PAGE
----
Puerto Rico, despite being well and truly its own entity, sadly only counts as a territory of the United States and does not add to my country tally.
Although Puerto Rico is an American territory, it competes as its own individual country in both the Miss Universe contests and in the Olympics. Yet another reason I think that it should count.
But wow. If this little dip of the toe into the water of visiting Puerto Rico is any sort of glimpse, the place is amazing. It is the smallest island of the Greater Antilles in the Caribbean and sits a bit east of the Dominican Republic. The temperature permanently sits in the 20’s and 30’s all year round. There are around 3.2 million people in Puerto Rico, and close to 5 million Puerto Ricans living in the U.S.
The Island has almost 300 miles of coastline and nearly the same number of beaches. And being ostensibly American, it has the largest shopping centre in the Caribbean.
Our entrance to Puerto Rico was on a cruise ship (along with 2 others on the same day) which saw us coming into the port of San Juan. A really lovely (not so) little town that saw us cranking up the step count for the day considerably.
A predominately walled city there is a huge level of fortification (especially to the sea) with all of the gates and things that you would expect from such a town.
Castillo San Felipe del Morro is better known locally as El Morro. It is one of the largest fortifications built by the Spaniards in the Caribbean during the 16th century. It is made up by six staggered levels that integrate barracks, dungeons, and storerooms. It was designed to protect the city and still has some of the original cannons facing the ocean. According to the blurb in its history, El Morro was never defeated by the enemy.
The fort is massive and is set far out on the point with large green areas surrounding it. It was originally designed to protect the city from attacks from the sea.
Castillo San Cristóbal is the other fort that stands and was meant to defend from enemies approaching by land. Covering over 27 acres, this fortification is the largest one made by the Spaniards in the New World. This castle holds the famous Garita del Diablo, center to many military tales and stories in the Island.
The Capilla del Cristo is a small sanctuary at the top of the walls of the city. Legend has it that two men were racing their horses down the street and one of them fell over the cliff and survived. This inspired the construction of a sanctuary dedicated to the saints of health. Its altar is made of embossed silver and the room is decorated with two José Campeche paintings.
Between the two forts, you can see the Santa María Magdalena de Pazzis Cemetery. This was established in the 19th century and was built outside the city walls because of their strong fear of the afterlife. Its oceanfront location derives from a superstitious belief that the deceased started a journey over to “the great beyond” and being close to the sea symbolised the beginning of eternity.
This cemetery is the final resting place of Puerto Rico’s most prominent natives and residents. A nice touch that we found was some mosaics of each town that have been laid into the footpaths along the way.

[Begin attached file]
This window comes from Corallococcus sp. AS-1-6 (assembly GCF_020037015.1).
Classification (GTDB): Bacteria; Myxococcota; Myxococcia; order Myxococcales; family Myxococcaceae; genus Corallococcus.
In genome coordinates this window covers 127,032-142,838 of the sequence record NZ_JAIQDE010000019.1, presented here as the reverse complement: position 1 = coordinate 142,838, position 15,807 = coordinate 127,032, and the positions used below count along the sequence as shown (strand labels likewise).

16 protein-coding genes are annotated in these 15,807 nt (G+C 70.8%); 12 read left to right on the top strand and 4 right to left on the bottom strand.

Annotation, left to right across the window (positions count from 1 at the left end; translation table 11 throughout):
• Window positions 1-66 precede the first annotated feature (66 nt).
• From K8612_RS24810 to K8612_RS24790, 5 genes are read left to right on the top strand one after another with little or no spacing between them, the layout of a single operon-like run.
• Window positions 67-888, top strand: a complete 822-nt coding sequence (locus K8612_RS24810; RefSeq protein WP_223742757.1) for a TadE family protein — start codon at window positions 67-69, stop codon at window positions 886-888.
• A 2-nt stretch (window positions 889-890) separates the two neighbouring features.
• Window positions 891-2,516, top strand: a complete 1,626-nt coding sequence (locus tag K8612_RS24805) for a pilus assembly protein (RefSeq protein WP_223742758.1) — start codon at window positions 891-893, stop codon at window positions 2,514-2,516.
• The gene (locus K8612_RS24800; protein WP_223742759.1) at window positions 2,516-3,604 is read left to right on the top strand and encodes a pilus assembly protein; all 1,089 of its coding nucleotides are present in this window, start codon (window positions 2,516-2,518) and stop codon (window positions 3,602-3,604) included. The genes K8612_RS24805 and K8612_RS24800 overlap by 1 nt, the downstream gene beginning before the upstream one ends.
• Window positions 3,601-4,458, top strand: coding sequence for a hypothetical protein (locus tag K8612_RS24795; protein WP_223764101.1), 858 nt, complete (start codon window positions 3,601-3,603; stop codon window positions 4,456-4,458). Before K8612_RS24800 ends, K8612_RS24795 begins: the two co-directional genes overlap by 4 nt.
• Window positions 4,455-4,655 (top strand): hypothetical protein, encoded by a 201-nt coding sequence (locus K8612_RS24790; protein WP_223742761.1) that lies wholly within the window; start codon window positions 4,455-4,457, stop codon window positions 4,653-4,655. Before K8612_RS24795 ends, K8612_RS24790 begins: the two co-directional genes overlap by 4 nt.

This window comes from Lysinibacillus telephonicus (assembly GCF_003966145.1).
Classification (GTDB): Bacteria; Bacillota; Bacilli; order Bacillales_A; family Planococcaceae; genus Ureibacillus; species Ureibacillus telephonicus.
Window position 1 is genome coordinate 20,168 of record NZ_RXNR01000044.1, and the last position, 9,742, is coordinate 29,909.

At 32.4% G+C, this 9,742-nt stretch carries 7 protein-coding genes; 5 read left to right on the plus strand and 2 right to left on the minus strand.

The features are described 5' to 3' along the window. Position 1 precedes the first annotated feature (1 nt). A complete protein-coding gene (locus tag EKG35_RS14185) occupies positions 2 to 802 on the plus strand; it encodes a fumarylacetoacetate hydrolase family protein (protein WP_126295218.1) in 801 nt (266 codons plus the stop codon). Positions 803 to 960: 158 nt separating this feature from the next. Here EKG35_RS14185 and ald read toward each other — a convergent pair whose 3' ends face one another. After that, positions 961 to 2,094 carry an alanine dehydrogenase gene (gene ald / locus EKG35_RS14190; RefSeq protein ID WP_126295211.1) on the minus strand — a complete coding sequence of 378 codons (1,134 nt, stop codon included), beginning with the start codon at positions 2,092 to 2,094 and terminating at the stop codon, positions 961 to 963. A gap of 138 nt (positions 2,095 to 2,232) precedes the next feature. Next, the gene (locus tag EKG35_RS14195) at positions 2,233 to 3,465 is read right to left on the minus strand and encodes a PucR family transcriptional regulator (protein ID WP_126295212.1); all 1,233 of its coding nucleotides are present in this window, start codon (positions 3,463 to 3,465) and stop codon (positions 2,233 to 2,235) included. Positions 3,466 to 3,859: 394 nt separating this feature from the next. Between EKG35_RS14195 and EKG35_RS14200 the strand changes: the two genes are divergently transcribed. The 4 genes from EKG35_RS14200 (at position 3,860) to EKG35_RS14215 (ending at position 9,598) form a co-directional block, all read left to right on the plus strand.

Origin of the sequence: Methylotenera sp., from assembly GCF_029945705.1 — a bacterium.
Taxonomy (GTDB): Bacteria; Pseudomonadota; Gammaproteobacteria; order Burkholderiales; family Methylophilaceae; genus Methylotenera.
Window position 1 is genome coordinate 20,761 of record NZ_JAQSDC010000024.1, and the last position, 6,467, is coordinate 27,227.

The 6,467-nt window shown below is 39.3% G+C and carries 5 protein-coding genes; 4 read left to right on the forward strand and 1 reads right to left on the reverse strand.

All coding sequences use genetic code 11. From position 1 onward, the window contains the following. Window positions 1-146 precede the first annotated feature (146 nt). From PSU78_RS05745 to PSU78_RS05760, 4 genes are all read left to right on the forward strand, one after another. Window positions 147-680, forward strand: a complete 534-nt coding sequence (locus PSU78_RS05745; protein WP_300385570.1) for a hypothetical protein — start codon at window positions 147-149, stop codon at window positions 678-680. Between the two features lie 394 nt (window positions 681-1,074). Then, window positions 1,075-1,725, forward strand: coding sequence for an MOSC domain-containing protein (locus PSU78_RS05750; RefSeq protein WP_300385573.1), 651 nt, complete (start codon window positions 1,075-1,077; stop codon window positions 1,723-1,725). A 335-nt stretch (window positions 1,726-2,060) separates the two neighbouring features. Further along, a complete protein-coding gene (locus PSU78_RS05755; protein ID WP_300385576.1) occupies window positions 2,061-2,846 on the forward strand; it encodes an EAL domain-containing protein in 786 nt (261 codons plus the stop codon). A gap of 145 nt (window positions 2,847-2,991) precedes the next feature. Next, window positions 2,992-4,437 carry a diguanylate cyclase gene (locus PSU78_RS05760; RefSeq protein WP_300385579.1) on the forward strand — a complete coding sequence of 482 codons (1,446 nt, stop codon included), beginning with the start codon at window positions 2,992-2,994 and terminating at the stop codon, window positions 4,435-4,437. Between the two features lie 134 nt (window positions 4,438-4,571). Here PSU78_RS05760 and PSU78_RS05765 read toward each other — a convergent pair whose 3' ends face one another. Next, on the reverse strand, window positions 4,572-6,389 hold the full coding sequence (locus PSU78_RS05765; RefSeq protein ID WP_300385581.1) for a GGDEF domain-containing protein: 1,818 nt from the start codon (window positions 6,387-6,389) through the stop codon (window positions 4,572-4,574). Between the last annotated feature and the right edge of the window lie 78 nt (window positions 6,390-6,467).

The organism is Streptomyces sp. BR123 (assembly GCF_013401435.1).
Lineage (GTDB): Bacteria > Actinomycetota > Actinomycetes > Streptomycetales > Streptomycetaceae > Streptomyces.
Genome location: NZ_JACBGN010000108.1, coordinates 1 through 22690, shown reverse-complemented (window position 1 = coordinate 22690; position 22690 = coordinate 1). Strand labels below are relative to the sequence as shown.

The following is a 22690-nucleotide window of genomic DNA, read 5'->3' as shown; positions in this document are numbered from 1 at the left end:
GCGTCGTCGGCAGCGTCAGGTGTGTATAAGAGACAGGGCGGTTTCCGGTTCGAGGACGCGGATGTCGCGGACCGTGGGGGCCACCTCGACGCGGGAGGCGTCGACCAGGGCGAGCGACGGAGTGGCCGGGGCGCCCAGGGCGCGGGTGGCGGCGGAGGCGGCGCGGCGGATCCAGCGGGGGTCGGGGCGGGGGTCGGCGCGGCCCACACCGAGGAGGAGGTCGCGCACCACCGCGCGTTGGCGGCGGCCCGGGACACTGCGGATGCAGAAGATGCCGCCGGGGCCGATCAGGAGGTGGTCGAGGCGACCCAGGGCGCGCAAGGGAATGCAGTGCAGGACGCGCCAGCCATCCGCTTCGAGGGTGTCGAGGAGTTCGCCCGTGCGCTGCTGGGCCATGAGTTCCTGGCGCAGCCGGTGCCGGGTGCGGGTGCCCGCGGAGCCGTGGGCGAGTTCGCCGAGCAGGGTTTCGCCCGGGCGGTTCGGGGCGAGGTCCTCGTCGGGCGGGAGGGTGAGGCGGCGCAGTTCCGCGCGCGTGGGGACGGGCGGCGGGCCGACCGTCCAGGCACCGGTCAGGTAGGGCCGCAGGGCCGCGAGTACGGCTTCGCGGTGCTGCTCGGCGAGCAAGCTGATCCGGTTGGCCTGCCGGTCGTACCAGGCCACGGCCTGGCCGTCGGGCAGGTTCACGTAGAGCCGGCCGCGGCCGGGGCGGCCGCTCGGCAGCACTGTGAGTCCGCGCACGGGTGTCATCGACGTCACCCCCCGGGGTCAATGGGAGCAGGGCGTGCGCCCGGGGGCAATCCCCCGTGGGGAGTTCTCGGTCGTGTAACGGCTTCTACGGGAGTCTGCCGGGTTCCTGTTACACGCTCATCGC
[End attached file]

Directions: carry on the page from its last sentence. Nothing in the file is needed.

As usual, the Cathedral de San Juan takes up a prominent place in the heart of town. This one is an example of medieval architecture during the time when the Spanish ruled the New World. The Cathedral de San Juan is the second oldest church in the Americas, after the one built in the Dominican Republic.
La Fortaleza (officially El Palacio de Santa Catalina de Alejandría) is the oldest state residence of the New World still in use.
It was originally built in the mid 1500’s and has served as a fortress, a prison, and an arsenal, and is now the official residence of the Governor of Puerto Rico. This executive palace conserves traditions (such as candlelit-only dining rooms) and has original Spanish objects from the colonial era.
Calle Fortaleza (more commonly known as Umbrella Street) extends from the Governors mansion and is Instagrammers heaven. When we arrived there were hordes of them striking all the poses under the sun (never looking at the camera).
The surrounding streets are full of the funkiest restaurants in town.
When chatting with our local barman on the boat we were told that San Juan was the original birthplace of the Piña Colada. Being the butch and manly type that I am, I am partial to a Piña Colada. To find its origin we had to hunt down the restaurant called Barrachina. Which we did, only to find that 2023 was the 60th anniversary of its invention.
Casa Blanca is the oldest residence in Old San Juan. It was once the home of the first governor and has since been converted into a museum.
In Cataño, Puerto Rico, you will find the the largest premium rum distillery (Bacardi) in the world.
Puerto Rico is also home to the only rainforest in the American National park system (El Yunque).
If friendliness counts for anything, then this place is amazing. The smiles and happiness that you are greeted with here is something to behold. I am very happy to come back here again and explore more of the isalnd.